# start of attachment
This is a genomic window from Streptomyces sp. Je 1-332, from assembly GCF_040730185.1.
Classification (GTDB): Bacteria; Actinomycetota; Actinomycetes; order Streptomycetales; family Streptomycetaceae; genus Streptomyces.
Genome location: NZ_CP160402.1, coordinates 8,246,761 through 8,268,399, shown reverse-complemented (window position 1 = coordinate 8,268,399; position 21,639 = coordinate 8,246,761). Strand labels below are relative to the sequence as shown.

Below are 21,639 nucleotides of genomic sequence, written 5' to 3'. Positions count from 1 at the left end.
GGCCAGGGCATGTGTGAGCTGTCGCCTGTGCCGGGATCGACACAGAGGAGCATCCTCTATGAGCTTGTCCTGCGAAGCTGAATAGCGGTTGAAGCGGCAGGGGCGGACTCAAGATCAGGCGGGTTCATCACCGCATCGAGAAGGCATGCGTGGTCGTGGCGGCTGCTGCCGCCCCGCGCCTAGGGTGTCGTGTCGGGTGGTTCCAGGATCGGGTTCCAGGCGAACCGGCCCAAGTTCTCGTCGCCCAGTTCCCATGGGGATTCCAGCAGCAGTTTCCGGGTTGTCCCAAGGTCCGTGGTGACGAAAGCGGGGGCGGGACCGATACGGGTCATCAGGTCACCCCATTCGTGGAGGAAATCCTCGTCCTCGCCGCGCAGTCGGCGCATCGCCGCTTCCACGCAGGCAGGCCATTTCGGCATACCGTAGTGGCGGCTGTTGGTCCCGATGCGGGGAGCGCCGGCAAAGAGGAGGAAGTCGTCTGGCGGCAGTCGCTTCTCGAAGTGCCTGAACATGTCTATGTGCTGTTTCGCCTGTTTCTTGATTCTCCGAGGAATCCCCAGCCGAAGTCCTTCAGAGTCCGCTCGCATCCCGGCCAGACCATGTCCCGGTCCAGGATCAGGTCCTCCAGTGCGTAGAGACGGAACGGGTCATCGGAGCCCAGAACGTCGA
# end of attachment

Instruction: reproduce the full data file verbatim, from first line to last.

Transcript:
This is a genomic window from Streptomyces sp. Je 1-332, from assembly GCF_040730185.1.
Classification (GTDB): Bacteria; Actinomycetota; Actinomycetes; order Streptomycetales; family Streptomycetaceae; genus Streptomyces.
Genome location: NZ_CP160402.1, coordinates 8,246,761 through 8,268,399, shown reverse-complemented (window position 1 = coordinate 8,268,399; position 21,639 = coordinate 8,246,761). Strand labels below are relative to the sequence as shown.

Below are 21,639 nucleotides of genomic sequence, written 5' to 3'. Positions count from 1 at the left end.
GGCCAGGGCATGTGTGAGCTGTCGCCTGTGCCGGGATCGACACAGAGGAGCATCCTCTATGAGCTTGTCCTGCGAAGCTGAATAGCGGTTGAAGCGGCAGGGGCGGACTCAAGATCAGGCGGGTTCATCACCGCATCGAGAAGGCATGCGTGGTCGTGGCGGCTGCTGCCGCCCCGCGCCTAGGGTGTCGTGTCGGGTGGTTCCAGGATCGGGTTCCAGGCGAACCGGCCCAAGTTCTCGTCGCCCAGTTCCCATGGGGATTCCAGCAGCAGTTTCCGGGTTGTCCCAAGGTCCGTGGTGACGAAAGCGGGGGCGGGACCGATACGGGTCATCAGGTCACCCCATTCGTGGAGGAAATCCTCGTCCTCGCCGCGCAGTCGGCGCATCGCCGCTTCCACGCAGGCAGGCCATTTCGGCATACCGTAGTGGCGGCTGTTGGTCCCGATGCGGGGAGCGCCGGCAAAGAGGAGGAAGTCGTCTGGCGGCAGTCGCTTCTCGAAGTGCCTGAACATGTCTATGTGCTGTTTCGCCTGTTTCTTGATTCTCCGAGGAATCCCCAGCCGAAGTCCTTCAGAGTCCGCTCGCATCCCGGCCAGACCATGTCCCGGTCCAGGATCAGGTCCTCCAGTGCGTAGAGACGGAACGGGTCATCGGAGCCCAGAACGTCGA